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India's great low fare spiral
August 22, 2006
A few days ago, a senior airline executive narrated this discussion his colleagues had had with officials at the Airports Authority of India's Air Traffic Control arm. The meeting's objective was to explore ways of reducing airport delays at Mumbai and Delhi.
Why, the airline asked, did ATC want such long gaps between take-offs? After all, most modern airports allowed lift-off intervals of under a minute. ATC Mumbai, for instance, insists on intervals spanning several minutes. With just one runway, obviously sequential delays increase.
One answer, apparently, was that it was a safety requirement in case there was an engine failure at take-off. How many engine failures had happened around the world during take-off, forget India, asked the airline chaps. I am not sure what the answer was. Maybe radar separation and wake turbulence (from a departing aircraft) were issues too.
The desperation to squeeze operational efficiency is showing. What looked like a seasonal upheaval earlier is now set to be vicious high-cost, low-fare spiral that could last several years. And unless a few quick mergers, acquisitions or bailouts take place, several airlines will sink to the bottom. This would be a good idea for most businesses except perhaps those involving aircraft and passengers.
Going by current order book projections, by the end of next year a whole new Indian Airlines (Indian) or over 50 aircraft will have joined the fleet of aircraft over Indian skies. What this will do to airport infrastructure is anybody's guess, though a separate debate. But that's only for starters. Almost five aircraft are expected to be added every month till 2011.
This does not include at least four new aspirants, including one wishing to serve the north east. This is technically good news for the exploding airline passenger market, growing at over 25 per cent annually and expected to touch 25 million passengers this year. The question is whether any airline, including the no-frills, can really afford to serve this market.
The full-service airlines need "full-fare" paying passengers. The problem is that the market is growing at less than 10 per cent per year. As more seats keep getting added to the kitty, the players - notably Jet, Sahara and Kingfisher - find themselves unable to extricate themselves from the low-fare game.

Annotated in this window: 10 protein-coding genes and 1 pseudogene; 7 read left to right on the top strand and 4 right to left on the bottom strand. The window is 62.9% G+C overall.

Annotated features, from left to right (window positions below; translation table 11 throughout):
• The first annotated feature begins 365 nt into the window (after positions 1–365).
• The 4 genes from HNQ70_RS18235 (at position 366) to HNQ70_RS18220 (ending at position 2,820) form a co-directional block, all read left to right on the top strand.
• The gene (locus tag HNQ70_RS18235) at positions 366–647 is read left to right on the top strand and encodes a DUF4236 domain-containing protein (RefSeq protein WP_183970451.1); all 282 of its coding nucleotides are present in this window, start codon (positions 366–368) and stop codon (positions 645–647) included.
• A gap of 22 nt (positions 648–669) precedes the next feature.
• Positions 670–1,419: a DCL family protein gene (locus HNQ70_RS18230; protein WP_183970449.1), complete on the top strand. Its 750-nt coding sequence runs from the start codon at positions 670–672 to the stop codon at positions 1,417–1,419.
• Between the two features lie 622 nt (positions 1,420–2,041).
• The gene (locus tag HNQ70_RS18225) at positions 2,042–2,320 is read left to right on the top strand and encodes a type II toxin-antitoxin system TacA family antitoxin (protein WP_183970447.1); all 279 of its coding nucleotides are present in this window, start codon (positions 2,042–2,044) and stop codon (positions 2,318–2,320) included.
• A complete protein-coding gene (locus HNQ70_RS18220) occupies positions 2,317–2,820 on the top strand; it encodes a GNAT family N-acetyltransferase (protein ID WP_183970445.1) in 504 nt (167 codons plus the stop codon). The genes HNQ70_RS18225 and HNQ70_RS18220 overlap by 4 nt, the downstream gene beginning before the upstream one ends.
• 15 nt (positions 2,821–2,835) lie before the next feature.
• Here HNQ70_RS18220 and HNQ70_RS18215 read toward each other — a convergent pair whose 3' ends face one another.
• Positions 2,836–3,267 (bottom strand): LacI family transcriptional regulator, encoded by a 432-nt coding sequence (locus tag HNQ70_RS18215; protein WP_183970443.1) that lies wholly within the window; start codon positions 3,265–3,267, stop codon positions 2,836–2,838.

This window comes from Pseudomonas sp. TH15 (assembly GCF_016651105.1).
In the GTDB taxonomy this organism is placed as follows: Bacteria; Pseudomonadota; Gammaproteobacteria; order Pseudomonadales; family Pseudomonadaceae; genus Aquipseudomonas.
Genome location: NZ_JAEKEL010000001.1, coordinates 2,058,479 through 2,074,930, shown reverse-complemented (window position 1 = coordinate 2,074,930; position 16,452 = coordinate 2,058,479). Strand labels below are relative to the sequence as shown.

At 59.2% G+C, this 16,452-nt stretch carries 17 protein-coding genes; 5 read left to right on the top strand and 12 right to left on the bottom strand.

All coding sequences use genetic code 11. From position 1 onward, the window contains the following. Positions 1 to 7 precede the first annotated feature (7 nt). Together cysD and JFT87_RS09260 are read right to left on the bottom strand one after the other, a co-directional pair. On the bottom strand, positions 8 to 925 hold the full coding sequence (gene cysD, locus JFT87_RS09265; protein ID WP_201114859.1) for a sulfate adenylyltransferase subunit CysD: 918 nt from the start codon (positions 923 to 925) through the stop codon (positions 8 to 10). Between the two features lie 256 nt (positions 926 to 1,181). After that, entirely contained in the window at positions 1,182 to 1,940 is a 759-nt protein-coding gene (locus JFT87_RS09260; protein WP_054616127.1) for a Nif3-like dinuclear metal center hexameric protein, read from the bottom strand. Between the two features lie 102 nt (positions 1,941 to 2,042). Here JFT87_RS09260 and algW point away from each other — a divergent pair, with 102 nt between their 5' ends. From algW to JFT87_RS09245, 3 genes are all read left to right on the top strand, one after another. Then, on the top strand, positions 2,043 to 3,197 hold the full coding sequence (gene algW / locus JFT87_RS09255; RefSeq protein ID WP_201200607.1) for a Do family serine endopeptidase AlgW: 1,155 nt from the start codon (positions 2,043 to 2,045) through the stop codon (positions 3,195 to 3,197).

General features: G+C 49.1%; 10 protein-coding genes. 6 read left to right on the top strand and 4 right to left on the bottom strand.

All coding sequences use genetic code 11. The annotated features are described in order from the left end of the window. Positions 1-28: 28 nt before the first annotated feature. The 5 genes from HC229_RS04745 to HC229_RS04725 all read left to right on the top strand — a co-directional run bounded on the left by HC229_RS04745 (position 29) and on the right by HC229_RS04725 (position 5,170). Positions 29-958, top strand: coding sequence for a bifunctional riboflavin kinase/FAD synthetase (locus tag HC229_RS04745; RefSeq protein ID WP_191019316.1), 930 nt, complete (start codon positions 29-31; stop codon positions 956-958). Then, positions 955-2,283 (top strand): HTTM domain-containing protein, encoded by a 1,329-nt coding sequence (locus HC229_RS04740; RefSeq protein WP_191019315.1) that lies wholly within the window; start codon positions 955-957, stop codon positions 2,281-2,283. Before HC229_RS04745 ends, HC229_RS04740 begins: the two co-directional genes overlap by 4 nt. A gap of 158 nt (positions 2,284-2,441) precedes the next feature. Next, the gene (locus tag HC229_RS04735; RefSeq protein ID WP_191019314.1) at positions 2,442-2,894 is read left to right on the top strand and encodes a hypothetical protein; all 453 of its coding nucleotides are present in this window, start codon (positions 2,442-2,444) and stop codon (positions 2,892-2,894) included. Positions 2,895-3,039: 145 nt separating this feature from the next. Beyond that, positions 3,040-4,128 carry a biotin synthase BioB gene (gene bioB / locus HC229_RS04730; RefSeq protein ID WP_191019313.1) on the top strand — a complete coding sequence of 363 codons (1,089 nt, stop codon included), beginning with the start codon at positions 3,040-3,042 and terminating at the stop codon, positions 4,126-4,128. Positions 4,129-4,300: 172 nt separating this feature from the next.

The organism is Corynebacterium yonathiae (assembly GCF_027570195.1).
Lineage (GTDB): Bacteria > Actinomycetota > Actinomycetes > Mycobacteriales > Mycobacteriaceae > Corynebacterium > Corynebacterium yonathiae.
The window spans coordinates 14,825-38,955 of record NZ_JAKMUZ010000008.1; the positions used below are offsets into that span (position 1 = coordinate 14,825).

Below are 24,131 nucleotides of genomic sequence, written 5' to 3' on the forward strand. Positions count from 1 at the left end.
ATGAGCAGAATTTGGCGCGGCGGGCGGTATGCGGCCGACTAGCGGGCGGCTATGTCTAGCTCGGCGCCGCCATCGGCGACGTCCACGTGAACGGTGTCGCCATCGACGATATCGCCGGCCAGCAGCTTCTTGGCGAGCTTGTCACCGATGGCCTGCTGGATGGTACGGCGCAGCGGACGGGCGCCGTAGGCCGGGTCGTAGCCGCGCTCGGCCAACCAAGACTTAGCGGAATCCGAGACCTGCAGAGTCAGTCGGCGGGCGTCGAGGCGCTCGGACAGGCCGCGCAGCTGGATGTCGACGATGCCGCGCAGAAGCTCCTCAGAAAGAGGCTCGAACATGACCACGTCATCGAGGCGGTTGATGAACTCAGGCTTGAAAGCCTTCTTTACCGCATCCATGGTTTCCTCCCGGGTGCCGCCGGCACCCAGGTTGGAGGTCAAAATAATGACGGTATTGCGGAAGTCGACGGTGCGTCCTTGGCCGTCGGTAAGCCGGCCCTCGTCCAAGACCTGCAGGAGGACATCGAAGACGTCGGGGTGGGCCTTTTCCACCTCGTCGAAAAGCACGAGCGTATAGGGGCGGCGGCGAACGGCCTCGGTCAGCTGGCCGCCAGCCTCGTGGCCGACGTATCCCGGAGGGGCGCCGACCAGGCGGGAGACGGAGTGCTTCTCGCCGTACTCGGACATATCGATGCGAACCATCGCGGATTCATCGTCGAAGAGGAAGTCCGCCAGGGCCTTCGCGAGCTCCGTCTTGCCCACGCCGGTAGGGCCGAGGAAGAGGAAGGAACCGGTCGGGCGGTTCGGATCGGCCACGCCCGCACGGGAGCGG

Earlier only 10 per cent of seats would be offered on lower fares, now it's perhaps twice as much. At the least. Full-service airlines are in an unusual situation. Their loads could not have been better and their yields worse - so they would rather fly at 70 per cent average passenger load with higher fares rather than the other way round.
The no-frills are caught in their own spiral. Because they are low-fare airlines, not low-cost, as is often pointed out. The cost of fuel, spares, airport infrastructure and crew does not change much. A full-service airline man alleges pilot salaries at some "low-cost" airlines are higher than his. Nothing wrong with that, except that margins for the latter will suffer.
What does this add up to? One industry watcher estimates that this will blow a neat $400 million (Rs 1,800 crore) hole in airlines' balance sheets by the end of next year. Most seem prepared for this but how they will survive this is anybody's guess. Older ones like Jet will hang on, newer ones like Kingfisher will have the advantage of group backing. It's the rest that will face the most pain.
Flying international will help some. Jet, Sahara, and Kingfisher are expanding or trying to. Long-haul revenues, both from passengers and cargo, are good. But going West without being able to fly onto the US is a handicap, as Jet discovered. Nor did it expect British Airways to respond so swiftly with additional London flights. The East is more remunerative, but only comparatively. Not surprisingly, Jet hopes that 50 per cent of its revenues (and presumably more profits) in four to five years will come from international flights.
The no-frills are, meanwhile, expanding their network furiously, cutting back with almost equal alacrity when faced with low yields or other hurdles. The gamble is that the network will deliver revenues, particularly new destinations. Such strategies are also highly infrastructure- and external environment-dependent. In India, hidden costs have a nasty habit of punching you in the face.
The worry is not all of that as is the potential threat of tightening margins on safety and the like. The same industry watcher said one airline's spare part inventory on its books bore no correlation to reality. And so on. Even if the aircraft were safe in the air, chances are they would spend more time on the ground, affecting passengers and the bottom line alike.There might be two ways out of this. First, the civil aviation ministry shuts the door on new airlines, as is being perhaps contemplated. But it's a little late for that now. The only other option seems to be to summon them and make them "talk" to one another. Like the government occasionally does with banks. And see if the full-service airlines can find find low-cost partners. Or vice versa. Or some other equation that ensures continuity, if not growth.
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